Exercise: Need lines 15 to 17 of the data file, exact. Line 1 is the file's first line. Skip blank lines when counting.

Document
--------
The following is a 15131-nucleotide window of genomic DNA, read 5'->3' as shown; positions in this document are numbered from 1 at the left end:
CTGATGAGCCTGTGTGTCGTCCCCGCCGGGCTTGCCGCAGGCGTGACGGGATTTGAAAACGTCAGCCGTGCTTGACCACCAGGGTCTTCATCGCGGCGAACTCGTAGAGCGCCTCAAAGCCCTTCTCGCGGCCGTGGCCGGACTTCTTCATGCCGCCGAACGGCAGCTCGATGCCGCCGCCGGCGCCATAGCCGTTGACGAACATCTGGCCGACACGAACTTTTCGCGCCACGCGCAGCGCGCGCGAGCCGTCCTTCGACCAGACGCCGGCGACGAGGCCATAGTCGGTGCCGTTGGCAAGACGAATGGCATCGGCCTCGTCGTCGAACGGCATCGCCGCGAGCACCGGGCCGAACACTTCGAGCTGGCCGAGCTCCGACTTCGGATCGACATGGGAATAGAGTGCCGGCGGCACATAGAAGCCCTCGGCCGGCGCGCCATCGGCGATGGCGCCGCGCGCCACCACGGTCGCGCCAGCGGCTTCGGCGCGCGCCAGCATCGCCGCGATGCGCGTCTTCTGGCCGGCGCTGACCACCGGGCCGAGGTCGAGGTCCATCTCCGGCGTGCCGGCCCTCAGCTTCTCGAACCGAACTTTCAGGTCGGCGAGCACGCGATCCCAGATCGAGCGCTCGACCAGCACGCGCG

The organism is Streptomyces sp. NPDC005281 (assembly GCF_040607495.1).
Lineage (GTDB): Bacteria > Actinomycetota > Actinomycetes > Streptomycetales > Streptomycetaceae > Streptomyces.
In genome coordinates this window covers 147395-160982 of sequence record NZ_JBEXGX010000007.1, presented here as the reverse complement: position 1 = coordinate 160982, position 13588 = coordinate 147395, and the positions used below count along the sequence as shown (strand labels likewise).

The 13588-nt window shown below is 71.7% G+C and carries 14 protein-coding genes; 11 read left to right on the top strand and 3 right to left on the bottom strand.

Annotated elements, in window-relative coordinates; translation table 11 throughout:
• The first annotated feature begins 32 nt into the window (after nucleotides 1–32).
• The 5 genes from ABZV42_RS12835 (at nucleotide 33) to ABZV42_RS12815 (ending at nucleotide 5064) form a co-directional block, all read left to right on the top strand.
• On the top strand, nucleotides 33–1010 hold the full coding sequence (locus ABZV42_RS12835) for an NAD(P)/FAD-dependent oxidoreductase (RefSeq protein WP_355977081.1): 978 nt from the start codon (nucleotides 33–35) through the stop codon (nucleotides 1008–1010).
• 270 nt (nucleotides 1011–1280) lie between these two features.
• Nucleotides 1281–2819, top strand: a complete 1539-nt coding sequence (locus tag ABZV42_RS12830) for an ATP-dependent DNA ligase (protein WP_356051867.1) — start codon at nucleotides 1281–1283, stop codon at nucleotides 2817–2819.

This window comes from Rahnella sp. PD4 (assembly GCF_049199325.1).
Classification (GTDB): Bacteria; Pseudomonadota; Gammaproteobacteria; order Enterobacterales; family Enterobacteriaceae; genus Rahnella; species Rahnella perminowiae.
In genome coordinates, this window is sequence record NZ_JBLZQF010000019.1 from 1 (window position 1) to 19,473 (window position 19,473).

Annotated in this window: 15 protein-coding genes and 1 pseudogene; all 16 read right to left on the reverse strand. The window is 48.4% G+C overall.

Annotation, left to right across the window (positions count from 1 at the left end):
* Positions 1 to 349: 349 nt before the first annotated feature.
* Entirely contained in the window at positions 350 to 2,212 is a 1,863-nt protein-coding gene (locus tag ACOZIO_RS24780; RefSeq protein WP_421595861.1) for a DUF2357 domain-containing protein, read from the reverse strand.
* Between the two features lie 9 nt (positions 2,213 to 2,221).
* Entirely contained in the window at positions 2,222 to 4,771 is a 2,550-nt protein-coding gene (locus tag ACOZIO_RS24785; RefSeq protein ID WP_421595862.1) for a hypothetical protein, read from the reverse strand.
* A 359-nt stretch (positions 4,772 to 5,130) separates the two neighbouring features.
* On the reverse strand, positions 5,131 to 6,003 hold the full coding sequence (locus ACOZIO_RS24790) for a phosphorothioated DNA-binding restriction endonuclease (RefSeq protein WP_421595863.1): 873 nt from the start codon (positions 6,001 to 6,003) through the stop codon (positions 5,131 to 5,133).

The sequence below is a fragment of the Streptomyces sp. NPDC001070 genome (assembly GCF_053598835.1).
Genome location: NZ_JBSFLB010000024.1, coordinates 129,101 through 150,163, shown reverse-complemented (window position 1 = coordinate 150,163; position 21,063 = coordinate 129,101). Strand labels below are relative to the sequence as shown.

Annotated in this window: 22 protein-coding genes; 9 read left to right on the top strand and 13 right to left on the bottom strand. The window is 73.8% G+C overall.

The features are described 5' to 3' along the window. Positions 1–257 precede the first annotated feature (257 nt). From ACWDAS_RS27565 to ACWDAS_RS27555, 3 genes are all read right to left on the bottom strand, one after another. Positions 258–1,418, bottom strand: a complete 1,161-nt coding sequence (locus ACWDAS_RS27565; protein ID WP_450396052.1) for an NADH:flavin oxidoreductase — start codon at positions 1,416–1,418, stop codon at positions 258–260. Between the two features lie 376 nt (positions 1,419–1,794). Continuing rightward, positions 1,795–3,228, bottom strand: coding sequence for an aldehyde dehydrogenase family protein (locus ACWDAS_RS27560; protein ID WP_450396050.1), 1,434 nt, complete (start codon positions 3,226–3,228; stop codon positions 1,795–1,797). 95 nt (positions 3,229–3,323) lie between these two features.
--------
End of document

In genome coordinates, this window is sequence record NZ_JBLZQF010000019.1 from 1 (window position 1) to 19,473 (window position 19,473).

Annotated in this window: 15 protein-coding genes and 1 pseudogene; all 16 read right to left on the reverse strand. The window is 48.4% G+C overall.

Annotation, left to right across the window (positions count from 1 at the left end):